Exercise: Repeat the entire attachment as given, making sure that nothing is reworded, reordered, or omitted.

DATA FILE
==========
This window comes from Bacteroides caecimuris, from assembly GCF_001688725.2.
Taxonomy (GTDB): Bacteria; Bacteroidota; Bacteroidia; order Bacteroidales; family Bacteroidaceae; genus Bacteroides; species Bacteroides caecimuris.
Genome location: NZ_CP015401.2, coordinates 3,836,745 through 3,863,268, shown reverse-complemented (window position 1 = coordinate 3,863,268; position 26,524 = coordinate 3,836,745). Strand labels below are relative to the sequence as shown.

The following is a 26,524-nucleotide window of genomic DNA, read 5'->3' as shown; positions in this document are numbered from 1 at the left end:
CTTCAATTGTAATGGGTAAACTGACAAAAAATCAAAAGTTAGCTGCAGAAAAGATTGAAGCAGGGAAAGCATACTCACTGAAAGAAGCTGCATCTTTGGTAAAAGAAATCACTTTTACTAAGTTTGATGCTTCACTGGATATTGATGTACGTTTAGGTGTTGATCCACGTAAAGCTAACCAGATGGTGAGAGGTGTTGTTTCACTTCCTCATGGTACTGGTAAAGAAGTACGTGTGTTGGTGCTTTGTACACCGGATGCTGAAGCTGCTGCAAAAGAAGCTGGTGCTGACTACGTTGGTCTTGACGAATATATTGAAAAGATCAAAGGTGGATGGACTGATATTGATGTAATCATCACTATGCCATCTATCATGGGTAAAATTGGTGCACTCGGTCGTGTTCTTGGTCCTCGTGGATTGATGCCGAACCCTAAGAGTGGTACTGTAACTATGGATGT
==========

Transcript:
This window comes from Bacteroides caecimuris, from assembly GCF_001688725.2.
Taxonomy (GTDB): Bacteria; Bacteroidota; Bacteroidia; order Bacteroidales; family Bacteroidaceae; genus Bacteroides; species Bacteroides caecimuris.
Genome location: NZ_CP015401.2, coordinates 3,836,745 through 3,863,268, shown reverse-complemented (window position 1 = coordinate 3,863,268; position 26,524 = coordinate 3,836,745). Strand labels below are relative to the sequence as shown.

The following is a 26,524-nucleotide window of genomic DNA, read 5'->3' as shown; positions in this document are numbered from 1 at the left end:
CTTCAATTGTAATGGGTAAACTGACAAAAAATCAAAAGTTAGCTGCAGAAAAGATTGAAGCAGGGAAAGCATACTCACTGAAAGAAGCTGCATCTTTGGTAAAAGAAATCACTTTTACTAAGTTTGATGCTTCACTGGATATTGATGTACGTTTAGGTGTTGATCCACGTAAAGCTAACCAGATGGTGAGAGGTGTTGTTTCACTTCCTCATGGTACTGGTAAAGAAGTACGTGTGTTGGTGCTTTGTACACCGGATGCTGAAGCTGCTGCAAAAGAAGCTGGTGCTGACTACGTTGGTCTTGACGAATATATTGAAAAGATCAAAGGTGGATGGACTGATATTGATGTAATCATCACTATGCCATCTATCATGGGTAAAATTGGTGCACTCGGTCGTGTTCTTGGTCCTCGTGGATTGATGCCGAACCCTAAGAGTGGTACTGTAACTATGGATGT